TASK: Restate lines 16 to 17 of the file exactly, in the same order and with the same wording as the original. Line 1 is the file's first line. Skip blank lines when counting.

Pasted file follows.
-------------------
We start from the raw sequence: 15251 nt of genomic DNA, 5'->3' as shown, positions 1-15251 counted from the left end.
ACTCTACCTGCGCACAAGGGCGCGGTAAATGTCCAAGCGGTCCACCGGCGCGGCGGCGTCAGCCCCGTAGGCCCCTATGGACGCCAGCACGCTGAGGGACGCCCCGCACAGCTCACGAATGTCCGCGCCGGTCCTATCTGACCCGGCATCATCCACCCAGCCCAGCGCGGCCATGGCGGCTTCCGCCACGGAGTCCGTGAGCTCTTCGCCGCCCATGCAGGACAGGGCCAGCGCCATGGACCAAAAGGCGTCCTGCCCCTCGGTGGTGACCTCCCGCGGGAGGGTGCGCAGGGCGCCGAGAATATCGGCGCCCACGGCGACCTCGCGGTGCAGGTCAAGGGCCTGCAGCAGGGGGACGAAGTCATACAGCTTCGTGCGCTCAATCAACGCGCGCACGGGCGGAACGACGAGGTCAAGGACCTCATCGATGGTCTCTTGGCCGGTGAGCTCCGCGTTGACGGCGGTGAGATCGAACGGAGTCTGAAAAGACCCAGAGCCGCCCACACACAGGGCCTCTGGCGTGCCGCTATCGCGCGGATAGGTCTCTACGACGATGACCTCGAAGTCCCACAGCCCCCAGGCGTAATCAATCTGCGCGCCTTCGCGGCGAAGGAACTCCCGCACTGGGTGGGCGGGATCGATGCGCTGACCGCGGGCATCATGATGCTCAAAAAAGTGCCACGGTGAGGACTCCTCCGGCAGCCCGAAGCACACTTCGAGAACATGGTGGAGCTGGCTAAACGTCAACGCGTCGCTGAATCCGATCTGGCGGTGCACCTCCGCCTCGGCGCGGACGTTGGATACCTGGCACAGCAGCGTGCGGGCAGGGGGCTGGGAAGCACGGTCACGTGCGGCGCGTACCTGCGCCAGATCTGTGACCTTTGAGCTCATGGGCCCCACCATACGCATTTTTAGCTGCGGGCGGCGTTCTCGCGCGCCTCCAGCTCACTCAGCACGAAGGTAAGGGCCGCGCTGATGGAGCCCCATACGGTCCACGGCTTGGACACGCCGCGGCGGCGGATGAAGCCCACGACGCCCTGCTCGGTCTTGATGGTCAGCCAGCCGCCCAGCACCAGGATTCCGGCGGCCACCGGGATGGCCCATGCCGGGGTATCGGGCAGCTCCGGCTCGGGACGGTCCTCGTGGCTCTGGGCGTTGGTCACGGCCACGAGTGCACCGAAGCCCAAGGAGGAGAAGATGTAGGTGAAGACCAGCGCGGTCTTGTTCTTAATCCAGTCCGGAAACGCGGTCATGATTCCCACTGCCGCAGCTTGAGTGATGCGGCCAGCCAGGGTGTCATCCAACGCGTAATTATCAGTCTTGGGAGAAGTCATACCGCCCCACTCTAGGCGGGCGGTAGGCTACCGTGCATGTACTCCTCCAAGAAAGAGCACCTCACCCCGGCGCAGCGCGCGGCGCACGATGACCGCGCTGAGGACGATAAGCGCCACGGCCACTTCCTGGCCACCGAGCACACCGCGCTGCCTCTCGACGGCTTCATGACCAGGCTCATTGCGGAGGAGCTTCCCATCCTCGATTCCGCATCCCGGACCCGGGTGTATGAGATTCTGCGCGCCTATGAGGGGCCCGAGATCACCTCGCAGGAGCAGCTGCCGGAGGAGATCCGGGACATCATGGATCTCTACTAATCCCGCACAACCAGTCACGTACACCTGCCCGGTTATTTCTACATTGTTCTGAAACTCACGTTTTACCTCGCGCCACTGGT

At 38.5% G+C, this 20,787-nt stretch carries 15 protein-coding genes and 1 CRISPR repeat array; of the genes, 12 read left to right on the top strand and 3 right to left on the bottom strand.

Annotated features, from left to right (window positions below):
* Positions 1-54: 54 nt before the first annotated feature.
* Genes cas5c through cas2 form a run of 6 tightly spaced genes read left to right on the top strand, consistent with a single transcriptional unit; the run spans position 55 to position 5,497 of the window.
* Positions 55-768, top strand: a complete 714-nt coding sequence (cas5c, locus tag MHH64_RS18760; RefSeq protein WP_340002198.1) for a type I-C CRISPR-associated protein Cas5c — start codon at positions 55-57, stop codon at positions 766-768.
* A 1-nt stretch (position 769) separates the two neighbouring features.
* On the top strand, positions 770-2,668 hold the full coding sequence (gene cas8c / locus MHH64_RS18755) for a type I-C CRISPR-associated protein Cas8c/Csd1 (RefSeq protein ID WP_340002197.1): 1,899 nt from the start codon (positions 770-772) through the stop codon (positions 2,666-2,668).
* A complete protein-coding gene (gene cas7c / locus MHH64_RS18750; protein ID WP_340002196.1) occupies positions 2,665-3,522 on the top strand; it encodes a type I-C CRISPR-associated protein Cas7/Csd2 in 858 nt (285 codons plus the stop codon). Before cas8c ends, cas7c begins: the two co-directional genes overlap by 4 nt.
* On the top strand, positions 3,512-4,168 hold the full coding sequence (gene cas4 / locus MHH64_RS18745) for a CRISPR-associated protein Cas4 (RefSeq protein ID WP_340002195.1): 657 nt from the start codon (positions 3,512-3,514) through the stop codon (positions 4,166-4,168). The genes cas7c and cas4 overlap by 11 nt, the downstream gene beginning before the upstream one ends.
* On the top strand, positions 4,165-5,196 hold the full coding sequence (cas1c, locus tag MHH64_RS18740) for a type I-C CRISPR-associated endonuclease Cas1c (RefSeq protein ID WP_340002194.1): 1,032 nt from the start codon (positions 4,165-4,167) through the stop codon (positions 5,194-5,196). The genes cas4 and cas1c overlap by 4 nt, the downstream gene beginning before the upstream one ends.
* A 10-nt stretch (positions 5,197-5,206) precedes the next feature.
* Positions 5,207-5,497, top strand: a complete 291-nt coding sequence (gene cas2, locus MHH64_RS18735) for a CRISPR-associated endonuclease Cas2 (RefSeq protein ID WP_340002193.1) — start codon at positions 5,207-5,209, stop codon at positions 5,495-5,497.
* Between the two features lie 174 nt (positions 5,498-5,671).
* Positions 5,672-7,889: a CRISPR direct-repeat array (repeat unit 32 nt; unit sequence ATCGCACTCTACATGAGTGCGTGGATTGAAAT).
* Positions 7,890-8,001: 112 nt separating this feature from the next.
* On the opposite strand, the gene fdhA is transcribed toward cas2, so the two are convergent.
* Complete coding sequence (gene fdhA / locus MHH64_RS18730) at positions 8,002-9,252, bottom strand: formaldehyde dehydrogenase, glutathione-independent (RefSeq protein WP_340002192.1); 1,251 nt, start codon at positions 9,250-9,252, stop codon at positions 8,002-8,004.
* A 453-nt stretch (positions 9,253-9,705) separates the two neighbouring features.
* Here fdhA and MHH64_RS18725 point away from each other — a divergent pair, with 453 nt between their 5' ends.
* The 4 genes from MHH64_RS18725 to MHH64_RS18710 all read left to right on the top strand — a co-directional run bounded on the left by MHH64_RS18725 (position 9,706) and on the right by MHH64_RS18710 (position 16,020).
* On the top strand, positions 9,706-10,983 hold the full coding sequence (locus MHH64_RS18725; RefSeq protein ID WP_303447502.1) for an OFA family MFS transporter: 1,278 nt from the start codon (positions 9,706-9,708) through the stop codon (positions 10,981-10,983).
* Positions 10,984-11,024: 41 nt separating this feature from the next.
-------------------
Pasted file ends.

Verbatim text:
* Positions 5,672-7,889: a CRISPR direct-repeat array (repeat unit 32 nt; unit sequence ATCGCACTCTACATGAGTGCGTGGATTGAAAT).
* Positions 7,890-8,001: 112 nt separating this feature from the next.